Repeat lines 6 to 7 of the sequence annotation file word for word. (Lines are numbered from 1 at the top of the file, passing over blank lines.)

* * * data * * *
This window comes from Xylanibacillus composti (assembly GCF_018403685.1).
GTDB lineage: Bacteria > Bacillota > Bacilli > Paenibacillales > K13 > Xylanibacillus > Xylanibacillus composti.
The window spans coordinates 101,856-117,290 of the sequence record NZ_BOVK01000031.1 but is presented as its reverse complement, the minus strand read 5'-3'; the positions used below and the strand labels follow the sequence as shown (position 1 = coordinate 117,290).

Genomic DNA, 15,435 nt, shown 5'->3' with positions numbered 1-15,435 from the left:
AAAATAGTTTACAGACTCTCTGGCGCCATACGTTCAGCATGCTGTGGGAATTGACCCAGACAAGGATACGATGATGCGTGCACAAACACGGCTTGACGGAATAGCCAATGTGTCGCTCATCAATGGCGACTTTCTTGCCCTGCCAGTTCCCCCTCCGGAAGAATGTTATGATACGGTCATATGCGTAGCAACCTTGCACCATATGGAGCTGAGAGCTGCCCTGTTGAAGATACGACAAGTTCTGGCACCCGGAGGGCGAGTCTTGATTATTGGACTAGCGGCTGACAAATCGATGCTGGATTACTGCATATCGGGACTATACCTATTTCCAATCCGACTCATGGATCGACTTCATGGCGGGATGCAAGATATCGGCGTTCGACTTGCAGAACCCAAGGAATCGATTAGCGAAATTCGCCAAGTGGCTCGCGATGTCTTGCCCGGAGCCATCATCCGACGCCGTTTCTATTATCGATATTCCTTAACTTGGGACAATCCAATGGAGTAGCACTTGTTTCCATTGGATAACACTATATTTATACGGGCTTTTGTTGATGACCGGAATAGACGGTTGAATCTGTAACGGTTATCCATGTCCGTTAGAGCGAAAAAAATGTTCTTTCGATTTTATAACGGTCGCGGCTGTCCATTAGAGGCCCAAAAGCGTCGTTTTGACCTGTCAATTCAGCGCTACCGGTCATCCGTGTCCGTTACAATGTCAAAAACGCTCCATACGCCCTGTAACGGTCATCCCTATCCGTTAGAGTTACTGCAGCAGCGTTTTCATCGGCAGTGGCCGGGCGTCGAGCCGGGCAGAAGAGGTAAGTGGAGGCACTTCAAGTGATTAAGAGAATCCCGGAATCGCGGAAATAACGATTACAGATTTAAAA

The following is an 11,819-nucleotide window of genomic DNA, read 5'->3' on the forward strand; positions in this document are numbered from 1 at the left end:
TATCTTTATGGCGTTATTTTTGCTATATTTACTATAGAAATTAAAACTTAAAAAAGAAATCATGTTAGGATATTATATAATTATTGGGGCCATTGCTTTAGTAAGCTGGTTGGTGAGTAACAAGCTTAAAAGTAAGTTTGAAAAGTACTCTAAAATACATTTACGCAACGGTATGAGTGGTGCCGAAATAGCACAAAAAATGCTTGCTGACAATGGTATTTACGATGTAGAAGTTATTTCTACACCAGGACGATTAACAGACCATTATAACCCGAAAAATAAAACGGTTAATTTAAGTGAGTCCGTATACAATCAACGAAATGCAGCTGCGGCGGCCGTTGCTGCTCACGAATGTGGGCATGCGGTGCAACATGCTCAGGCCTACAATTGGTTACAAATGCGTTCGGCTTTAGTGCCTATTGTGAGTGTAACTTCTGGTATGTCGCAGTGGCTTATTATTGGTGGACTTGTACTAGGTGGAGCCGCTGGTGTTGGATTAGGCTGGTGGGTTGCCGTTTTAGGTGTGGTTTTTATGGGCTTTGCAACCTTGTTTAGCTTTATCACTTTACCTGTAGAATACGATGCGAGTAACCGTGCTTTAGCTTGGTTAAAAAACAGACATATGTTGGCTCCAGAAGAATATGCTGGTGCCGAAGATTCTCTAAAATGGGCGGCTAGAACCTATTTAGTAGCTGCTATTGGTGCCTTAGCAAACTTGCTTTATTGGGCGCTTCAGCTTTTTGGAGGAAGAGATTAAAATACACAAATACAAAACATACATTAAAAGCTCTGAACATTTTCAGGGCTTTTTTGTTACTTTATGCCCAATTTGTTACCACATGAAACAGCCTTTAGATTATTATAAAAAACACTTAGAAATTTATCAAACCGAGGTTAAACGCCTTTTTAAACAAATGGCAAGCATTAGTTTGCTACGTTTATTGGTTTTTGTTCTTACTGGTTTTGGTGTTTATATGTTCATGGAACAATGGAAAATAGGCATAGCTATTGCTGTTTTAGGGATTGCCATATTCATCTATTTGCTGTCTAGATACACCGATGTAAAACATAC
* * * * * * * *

The following is an 11,819-nucleotide window of genomic DNA, read 5'->3' on the forward strand; positions in this document are numbered from 1 at the left end:
TATCTTTATGGCGTTATTTTTGCTATATTTACTATAGAAATTAAAACTTAAAAAAGAAATCATGTTAGGATATTATATAATTATTGGGGCCATTGCTTTAGTAAGCTGGTTGGTGAGTAACAAGCTTAAAAGTAAGTTTGAAAAGTACTCTAAAATACATTTACGCAACGGTATGAGTGGTGCCGAAATAGCACAAAAAATGCTTGCTGACAATGGTATTTACGATGTAGAAGTTATTTCTACACCAGGACGATTAACAGACCATTATAACCCGAAAAATAAAACGGTTAATTTAAGTGAGTCCGTATACAATCAACGAAATGCAGCTGCGGCGGCCGTTGCTGCTCACGAATGTGGGCATGCGGTGCAACATGCTCAGGCCTACAATTGGTTACAAATGCGTTCGGCTTTAGTGCCTATTGTGAGTGTAACTTCTGGTATGTCGCAGTGGCTTATTATTGGTGGACTTGTACTAGGTGGAGCCGCTGGTGTTGGATTAGGCTGGTGGGTTGCCGTTTTAGGTGTGGTTTTTATGGGCTTTGCAACCTTGTTTAGCTTTATCACTTTACCTGTAGAATACGATGCGAGTAACCGTGCTTTAGCTTGGTTAAAAAACAGACATATGTTGGCTCCAGAAGAATATGCTGGTGCCGAAGATTCTCTAAAATGGGCGGCTAGAACCTATTTAGTAGCTGCTATTGGTGCCTTAGCAAACTTGCTTTATTGGGCGCTTCAGCTTTTTGGAGGAAGAGATTAAAATACACAAATACAAAACATACATTAAAAGCTCTGAACATTTTCAGGGCTTTTTTGTTACTTTATGCCCAATTTGTTACCACATGAAACAGCCTTTAGATTATTATAAAAAACACTTAGAAATTTATCAAACCGAGGTTAAACGCCTTTTTAAACAAATGGCAAGCATTAGTTTGCTACGTTTATTGGTTTTTGTTCTTACTGGTTTTGGTGTTTATATGTTCATGGAACAATGGAAAATAGGCATAGCTATTGCTGTTTTAGGGATTGCCATATTCATCTATTTGCTGTCTAGATACACCGATGTAAAACATAC